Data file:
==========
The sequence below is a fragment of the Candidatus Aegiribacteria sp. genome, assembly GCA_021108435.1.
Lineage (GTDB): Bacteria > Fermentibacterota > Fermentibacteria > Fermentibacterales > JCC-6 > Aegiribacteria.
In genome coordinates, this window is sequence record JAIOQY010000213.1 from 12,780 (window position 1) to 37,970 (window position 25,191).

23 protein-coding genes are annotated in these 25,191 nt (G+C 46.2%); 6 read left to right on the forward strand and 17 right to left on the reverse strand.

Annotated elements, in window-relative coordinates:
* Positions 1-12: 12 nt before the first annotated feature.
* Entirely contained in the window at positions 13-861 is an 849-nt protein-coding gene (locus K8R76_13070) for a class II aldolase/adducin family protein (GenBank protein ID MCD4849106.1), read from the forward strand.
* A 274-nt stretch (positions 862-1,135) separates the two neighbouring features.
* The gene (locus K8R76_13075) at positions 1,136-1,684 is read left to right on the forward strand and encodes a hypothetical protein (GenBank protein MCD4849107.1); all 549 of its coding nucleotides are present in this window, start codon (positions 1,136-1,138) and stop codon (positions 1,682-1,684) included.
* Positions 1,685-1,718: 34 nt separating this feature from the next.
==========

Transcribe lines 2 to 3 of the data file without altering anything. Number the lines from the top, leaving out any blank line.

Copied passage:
Lineage (GTDB): Bacteria > Fermentibacterota > Fermentibacteria > Fermentibacterales > JCC-6 > Aegiribacteria.
In genome coordinates, this window is sequence record JAIOQY010000213.1 from 12,780 (window position 1) to 37,970 (window position 25,191).